Category Archives: Omaha

We Can Build Panda Burgers: A. melanoleuca, Simulacrum

Hailsham’s system of rearing clones to be used as organ transplant donors evokes strong imagery of agricultural and livestock-raising practices, Killian C. Quigley notes. But the methodology and implementation of the system, including the non-clone citizens’ attitude towards the clones, is something entirely non-organic. In his post, Quigley compares the system of organ donation to […] Continue reading

Posted in agriculture, Archaeologies of the Future, beef, biopolitics, cattle, celebrity, Cloning, ConAgra, definitions of nature, dystopia, factory farming, farming, food science, Fredric Jameson, Future, GMO, Heston Blumenthal, Ian Sample, Kazuo Ishiguro, Maastricht University, Mark Post, nature, Nebraska, Never Let Me Go, Omaha, panda, physiology, postmodernism, test-tube burger, the future of food, The Guardian, the natural, utopia | Comments Off on We Can Build Panda Burgers: A. melanoleuca, Simulacrum

Bernhard Siegfried Albinus and Brian Jacques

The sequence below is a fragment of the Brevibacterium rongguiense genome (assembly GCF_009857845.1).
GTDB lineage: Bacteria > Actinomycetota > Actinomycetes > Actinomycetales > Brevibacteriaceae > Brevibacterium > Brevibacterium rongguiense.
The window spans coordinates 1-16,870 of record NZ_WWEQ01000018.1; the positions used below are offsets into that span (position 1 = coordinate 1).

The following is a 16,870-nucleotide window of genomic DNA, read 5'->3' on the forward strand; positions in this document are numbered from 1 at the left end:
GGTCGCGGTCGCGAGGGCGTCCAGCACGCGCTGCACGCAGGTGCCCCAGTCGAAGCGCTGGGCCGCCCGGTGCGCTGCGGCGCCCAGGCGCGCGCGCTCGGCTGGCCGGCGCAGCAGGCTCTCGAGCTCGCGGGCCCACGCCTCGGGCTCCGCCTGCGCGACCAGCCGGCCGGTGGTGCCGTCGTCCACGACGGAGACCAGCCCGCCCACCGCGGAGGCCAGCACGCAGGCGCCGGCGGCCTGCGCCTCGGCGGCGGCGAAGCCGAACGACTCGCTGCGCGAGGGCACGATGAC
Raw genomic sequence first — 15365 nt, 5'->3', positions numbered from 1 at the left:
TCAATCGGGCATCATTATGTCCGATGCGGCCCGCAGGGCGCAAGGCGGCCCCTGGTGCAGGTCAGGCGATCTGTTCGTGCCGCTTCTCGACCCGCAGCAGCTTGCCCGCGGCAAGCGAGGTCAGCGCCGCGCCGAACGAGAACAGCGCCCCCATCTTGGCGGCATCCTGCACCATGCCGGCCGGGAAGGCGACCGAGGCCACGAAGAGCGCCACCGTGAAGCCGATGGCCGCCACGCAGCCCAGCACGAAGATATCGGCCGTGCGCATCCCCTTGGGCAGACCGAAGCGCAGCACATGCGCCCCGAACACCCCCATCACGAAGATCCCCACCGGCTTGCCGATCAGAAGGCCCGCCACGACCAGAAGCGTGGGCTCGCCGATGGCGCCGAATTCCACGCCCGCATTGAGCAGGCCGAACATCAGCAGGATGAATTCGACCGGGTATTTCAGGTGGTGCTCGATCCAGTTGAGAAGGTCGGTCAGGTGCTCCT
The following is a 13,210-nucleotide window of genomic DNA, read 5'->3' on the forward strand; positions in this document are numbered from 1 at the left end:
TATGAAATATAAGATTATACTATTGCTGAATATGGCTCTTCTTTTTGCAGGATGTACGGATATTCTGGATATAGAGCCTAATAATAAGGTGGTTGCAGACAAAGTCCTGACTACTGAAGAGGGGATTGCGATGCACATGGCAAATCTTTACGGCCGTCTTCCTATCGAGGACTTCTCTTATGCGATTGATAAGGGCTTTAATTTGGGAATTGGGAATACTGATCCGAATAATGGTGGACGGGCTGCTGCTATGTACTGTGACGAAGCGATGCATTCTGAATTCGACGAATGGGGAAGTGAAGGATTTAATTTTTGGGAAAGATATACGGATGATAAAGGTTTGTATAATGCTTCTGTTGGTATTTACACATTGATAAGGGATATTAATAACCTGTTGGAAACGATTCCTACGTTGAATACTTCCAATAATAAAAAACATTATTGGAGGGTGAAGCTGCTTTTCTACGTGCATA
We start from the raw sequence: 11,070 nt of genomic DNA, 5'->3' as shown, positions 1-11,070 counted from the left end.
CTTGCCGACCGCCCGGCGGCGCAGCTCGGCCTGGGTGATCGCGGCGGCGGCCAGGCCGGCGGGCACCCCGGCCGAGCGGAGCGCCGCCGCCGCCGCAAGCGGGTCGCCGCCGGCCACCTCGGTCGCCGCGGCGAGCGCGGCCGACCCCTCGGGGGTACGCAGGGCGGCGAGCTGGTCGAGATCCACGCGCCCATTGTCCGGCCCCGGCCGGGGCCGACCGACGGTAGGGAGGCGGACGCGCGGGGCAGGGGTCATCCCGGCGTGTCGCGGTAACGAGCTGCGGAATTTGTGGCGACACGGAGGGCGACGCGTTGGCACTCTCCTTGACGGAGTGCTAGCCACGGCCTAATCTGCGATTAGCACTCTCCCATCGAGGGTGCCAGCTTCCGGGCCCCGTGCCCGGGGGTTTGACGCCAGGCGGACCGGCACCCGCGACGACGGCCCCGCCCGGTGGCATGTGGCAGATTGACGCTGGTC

In the following blog post, Killian C. Quigley discusses Lorraine Daston and Peter Galison’s Objectivity in conjunction with personal and societal perceptions of “nature.” The author gives a anecdotal story about how the books he read as a child influenced his contemporary view on nature, and relates it to Daston and Galison’s theories of “truth-to-nature,” […] Continue reading

Posted in 18th century, animals, Bernhard Siegfried Albinus, Bleak House, Brian Jacques, Charles Dickens, constructions of nature, Emer de Vattel, Fantasy, image, J.R.R. Tolkien, Kenneth Grahame, Law of Nations, Lorraine Daston, natural history, natural world, naturalist, nature, objectivity, Omaha, painting, Peter Galison, Redwall, Robin Jarvis, Run Wild, Science and humanities, scientific sight, The Deptford Histories, The Lord of the Rings, The Wind in the Willows, Tom McCaughren, zoo, Zoobooks | Comments Off on Bernhard Siegfried Albinus and Brian Jacques